Soundtracks are performing as well as some current movie hits

June 03, 1994|By Gary Graff | Gary Graff,Knight-Ridder Newspapers

We don't just watch movies anymore. We listen to them, too.

Movie soundtracks have become a big deal in the music biz -- so big that the No. 1 album in the country this week is the modern rock-laden soundtrack to "The Crow." It's joined in the Top 10 by "Above the Rim."

Five other soundtracks are among Billboard's Top 100 albums; "The Bodyguard," which is at No. 54, notches its 79th week on the chart.

This trend warms the hearts and ledgers of executives in Hollywood and the music industry. A big soundtrack generates more revenue for the film's bottom line. The songs also help promote the film when it's in the theater and also rekindle interest when the home video is released.

With the summer movie boom upon us, here's a roundup of the latest soundtracks you'll be hearing -- and seeing:

* "The Lion King" (Walt Disney Records): Thanks to Disney's golden touch and Elton John's enduring appeal, this is the summer's most likely monster-seller. Mr. John and Tim Rice aren't quite as alluring a team as Mr. John and Bernie Taupin, but they manage to come up with all the requisite themes for a Disney film -- light, boppy character songs, the token villain's number and Big Statements such as "Circle of Life" and "Can You Feel the Love Tonight."

* "The Flintstones: Music from Bedrock" (MCA): The inspired choice of the B-52's -- er, the BC-52's -- to remake "(Meet) the Flintstones" in their inimitable, goofy fashion makes this one worth the price of admission. The caveman jokes wear thin on the rest of the album, save for already-released ditties "Walk the Dinosaur" by Was (Not Was) and "I Wanna Be a Flintstone" by Screaming Blue Messiahs.

* "The Flintstones: Modern Stone-Age Melodies" (Rhino): From the Flintstones now to the Flintstones then. This set mines the TV show's Stone Age vaults for everything from the theme song to guest appearances by Hoagy Carmichael, James Darren and the Beau Brummels.

* "Beverly Hills Cop III" (MCA): An R&B-leaning collection with nods to rock (INXS), hip-hop (Easy-E) and oldies (the Supremes' "Come See About Me"). Pick hit: the reggae lope of Inner Circle's seasonally appropriate "Summer Jamming."

* "The Crow" (Atlantic): Easily the hottest soundtrack of the season, already hot with "Big Empty," a preview track from the Stone Temple Pilots' next record. The rest is a Lollapalooza-style hip heaven with songs from the Cure, Nine Inch Nails, Rage against the Machine, Rollins Band, Helmet, Pantera and others.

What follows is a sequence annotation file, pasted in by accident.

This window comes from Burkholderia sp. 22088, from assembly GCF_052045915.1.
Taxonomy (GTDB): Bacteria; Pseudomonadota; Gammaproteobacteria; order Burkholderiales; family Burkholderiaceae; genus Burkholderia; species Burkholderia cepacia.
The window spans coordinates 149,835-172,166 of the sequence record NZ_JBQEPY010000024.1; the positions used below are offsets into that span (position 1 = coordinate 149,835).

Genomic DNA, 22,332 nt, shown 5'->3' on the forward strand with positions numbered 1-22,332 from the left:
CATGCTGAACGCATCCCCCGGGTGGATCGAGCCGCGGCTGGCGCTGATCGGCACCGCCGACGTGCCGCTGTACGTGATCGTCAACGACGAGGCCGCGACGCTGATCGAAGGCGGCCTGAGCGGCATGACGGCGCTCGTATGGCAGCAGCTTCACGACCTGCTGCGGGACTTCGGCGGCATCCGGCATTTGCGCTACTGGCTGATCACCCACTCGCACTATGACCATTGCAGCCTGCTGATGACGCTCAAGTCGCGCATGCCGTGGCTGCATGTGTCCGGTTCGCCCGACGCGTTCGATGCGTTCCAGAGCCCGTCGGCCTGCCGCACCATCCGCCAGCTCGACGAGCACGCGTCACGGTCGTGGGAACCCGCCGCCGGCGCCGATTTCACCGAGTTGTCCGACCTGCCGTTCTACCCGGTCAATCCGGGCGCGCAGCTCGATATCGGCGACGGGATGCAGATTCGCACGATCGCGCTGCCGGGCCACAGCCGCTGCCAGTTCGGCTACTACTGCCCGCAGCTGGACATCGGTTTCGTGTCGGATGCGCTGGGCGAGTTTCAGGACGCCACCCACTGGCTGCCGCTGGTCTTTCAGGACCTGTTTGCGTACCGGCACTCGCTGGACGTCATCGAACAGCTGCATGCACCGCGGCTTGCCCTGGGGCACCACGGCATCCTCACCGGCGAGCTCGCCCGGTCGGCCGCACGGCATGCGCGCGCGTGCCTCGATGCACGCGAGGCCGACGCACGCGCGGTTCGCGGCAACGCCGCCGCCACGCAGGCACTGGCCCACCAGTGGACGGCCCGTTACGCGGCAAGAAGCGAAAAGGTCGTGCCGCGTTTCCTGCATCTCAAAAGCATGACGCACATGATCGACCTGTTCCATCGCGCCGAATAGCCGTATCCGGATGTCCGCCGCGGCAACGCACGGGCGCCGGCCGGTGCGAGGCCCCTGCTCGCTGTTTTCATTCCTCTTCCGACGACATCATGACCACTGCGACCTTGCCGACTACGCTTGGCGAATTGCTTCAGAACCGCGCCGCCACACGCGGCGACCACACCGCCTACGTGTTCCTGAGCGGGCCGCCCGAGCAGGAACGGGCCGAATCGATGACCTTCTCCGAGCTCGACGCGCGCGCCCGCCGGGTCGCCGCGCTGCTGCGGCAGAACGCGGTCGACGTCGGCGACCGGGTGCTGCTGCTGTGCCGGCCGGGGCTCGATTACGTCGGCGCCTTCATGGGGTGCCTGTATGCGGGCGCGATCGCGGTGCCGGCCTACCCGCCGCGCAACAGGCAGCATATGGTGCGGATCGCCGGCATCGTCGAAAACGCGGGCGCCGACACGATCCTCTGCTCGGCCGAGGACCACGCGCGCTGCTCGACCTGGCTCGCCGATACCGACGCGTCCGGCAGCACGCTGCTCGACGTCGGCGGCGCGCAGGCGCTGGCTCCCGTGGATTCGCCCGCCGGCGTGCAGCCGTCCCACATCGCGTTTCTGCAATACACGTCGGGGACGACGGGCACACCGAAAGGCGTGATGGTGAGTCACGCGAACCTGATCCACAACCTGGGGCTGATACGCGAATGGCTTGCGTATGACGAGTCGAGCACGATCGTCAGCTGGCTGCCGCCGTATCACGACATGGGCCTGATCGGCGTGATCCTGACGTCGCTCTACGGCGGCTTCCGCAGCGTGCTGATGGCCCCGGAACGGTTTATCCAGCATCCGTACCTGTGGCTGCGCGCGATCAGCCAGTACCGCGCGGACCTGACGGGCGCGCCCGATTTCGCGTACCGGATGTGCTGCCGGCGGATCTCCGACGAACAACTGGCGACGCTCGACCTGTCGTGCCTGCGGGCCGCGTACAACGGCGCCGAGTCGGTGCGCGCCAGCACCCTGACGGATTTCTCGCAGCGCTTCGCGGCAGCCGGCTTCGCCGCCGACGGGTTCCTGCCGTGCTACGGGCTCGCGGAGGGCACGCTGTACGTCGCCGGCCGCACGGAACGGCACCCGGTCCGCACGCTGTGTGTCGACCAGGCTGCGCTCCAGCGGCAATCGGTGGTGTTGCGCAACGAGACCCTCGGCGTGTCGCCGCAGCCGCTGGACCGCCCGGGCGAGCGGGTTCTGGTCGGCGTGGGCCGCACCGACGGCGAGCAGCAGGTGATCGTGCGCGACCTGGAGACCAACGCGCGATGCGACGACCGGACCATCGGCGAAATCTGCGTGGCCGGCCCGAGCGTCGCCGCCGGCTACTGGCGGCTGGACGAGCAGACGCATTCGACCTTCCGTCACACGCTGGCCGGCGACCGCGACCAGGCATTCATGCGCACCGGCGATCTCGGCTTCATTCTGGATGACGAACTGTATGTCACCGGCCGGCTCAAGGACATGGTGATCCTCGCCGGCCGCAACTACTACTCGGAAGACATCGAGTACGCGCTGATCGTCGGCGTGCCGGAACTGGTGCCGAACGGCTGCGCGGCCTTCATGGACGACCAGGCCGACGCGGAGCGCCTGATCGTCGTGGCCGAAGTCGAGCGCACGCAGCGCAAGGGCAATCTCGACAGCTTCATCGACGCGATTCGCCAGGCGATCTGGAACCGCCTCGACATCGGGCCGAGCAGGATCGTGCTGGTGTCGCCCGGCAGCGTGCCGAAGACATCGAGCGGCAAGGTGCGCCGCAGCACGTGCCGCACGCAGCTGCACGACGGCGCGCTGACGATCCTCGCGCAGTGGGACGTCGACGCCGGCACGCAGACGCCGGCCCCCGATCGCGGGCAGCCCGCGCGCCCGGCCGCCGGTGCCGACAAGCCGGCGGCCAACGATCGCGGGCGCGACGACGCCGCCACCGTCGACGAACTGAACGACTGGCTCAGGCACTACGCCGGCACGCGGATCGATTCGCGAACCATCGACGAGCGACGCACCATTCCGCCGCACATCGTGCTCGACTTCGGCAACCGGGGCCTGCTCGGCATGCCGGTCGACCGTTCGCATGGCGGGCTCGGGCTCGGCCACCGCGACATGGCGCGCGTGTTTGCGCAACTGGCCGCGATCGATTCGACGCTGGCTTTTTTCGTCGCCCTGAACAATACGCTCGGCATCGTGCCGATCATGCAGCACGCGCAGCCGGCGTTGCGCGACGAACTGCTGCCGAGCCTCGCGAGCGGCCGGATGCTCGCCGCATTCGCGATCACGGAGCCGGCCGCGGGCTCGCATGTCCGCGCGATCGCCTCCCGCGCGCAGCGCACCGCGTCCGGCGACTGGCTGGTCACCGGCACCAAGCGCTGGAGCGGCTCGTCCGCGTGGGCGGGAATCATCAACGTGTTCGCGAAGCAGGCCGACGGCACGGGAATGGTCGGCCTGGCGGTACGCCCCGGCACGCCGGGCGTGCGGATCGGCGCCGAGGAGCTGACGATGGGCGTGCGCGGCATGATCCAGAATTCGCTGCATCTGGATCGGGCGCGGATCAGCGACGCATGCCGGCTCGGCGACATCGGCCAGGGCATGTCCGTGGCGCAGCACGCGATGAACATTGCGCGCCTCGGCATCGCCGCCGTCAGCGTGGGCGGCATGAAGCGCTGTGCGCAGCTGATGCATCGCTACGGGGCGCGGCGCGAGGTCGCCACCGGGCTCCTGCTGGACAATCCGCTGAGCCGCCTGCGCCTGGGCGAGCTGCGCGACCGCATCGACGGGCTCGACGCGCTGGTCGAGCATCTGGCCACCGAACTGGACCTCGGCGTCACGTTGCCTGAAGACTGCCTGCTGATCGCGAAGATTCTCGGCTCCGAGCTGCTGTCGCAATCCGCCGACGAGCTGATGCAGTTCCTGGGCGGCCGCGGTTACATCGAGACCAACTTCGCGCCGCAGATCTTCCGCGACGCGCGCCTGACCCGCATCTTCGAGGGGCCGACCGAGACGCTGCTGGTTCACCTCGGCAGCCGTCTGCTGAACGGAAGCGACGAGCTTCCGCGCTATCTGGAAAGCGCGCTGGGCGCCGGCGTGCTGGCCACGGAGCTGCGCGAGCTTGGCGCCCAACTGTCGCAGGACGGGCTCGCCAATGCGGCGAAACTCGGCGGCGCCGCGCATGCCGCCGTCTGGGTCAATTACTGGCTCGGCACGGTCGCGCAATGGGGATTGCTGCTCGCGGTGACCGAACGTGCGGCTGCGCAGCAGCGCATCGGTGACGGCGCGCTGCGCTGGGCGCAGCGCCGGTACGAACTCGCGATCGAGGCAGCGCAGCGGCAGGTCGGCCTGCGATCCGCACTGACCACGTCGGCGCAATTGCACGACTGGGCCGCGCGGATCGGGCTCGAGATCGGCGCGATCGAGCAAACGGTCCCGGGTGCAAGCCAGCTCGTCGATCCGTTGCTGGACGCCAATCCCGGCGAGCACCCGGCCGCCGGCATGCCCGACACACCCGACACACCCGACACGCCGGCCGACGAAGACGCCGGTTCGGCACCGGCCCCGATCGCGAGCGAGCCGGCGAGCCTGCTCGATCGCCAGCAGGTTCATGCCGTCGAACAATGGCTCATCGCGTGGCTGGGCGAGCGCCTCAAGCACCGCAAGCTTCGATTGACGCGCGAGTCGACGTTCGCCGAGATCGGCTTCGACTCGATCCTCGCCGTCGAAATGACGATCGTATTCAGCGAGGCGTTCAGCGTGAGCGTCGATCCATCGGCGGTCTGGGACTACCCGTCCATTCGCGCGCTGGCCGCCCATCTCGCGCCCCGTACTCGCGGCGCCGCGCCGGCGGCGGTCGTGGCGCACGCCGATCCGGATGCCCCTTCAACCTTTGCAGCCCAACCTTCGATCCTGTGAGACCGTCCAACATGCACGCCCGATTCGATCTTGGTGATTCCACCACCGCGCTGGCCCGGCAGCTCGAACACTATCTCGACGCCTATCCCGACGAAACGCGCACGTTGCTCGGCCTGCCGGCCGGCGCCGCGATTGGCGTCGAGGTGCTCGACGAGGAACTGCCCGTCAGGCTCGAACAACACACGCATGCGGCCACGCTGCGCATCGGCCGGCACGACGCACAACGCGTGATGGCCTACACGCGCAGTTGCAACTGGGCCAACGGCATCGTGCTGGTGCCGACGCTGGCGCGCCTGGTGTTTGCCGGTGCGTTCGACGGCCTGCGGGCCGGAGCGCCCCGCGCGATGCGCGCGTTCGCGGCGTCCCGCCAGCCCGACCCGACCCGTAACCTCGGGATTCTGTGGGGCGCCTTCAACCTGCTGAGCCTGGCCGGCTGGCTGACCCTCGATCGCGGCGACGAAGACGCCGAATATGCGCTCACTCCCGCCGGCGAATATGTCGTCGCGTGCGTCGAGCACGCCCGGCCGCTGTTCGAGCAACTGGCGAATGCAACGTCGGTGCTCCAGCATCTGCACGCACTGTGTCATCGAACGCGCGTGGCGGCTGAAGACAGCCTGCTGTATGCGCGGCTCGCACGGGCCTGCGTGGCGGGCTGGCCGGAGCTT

* "The Cowboy Way" (Epic): Those expecting a country collection will be surprised by this rock outing, with key tracks by Jeff Beck and Paul Rodgers -- who team up for a version of the Drifters' "On Broadway" -- Cracker, Blind Melon and Bon Jovi.

* "Crooklyn: A Spike Lee Joint! Volume 1" (MCA): Always a deft hand with soundtracks, Lee assembles a collection of soul hits from the Jackson 5, Curtis Mayfield, the Spinners and Sly & the Family Stone, spicing it with obscurities (Joe Cuba's "El Pito") and the new school-old school hip-hop of the Crooklyn Dodgers.

* "Maverick" (Atlantic): A Randy Newman track aside, this is a tasty sampler of modern country, including hot sellers such as Clint Black, John Michael Montgomery, Tracy Lawrence and Hal Ketchum.

* "Four Weddings and a Funeral" (London): There are lots of nicely crafted tracks from Sting, Elton John, Swing Out Sister and Squeeze. But it's really missing a track from the clean-scrubbed, tone-deaf folk duo that performed in the film.

* "When a Man Loves a Woman" (Hollywood): Well, you know one song that's bound to be on the album; fortunately it's Percy Sledge's version rather than some overwrought, Michael Boltonized rendition. But you can get the song without having to buy this album of mostly instrumental background music.

* "Threesome" (Epic): The album is faring better than the film, thanks to lots of airplay for "Dancing Barefoot" from U2's vault and the General Public remake of Al Green's "I'll Take You There." Teenage Fanclub's take on Madonna's "Like a Virgin" is worth a chuckle, too.

* "With Honors" (Maverick/Sire): It's given Madonna her first hit in a while with "I'll Remember," and it's supported by decent material from Belly, Kristin Hersh, Grant Lee Buffalo, Lyle Lovett, Lindsey Buckingham and the Cult -- though much of it already has been released.

* "Backbeat: The Score" (Virgin): The Beatle movie's second score is a jazz soundtrack -- also produced by Detroiter Don Was -- with soloists Terence Blanchard, Eric Reed and Detroit reedman David McMurray.

* "D2: The Mighty Ducks" (Hollywood): Lots of songs straight from hockey arena P.A.s -- "We Will Rock You," "Rock and Roll Part 2," "WHOOMP! (There It Is)" -- plus the Gear Daddies' humorous ice-cleaning ditty "Zamboni."

* "Serial Mom" (MCA): It's almost worth owning for the incongruous mix: riot grrrl rock from L7, a Barry Manilow track and a batch of background material. Almost.

* "Brainscan" (Ruffhouse/Columbia): Horror films don't exactly cry for lush orchestrations, do they? Primus, Mudhoney, White Zombie and others provide the proper quota of hard-core headbanging here.

* "Faraway, So Close" (SBK): Wim Wenders is another director who can be counted on for solid, if slightly depressing, soundtrack albums. This is a bit of a letdown, though, short on fresh material despite an ace group of performers (U2, Lou Reed, Jane Siberry, Nick Cave).

* "Naked in New York" (Sire): The Ramones' "Rockaway Beach" kick starts this modern rock sampler into gear. The Ocean Blue, the Waltons, JudyBats, the Farm and Book of Love are among the decent young bands worth hearing.

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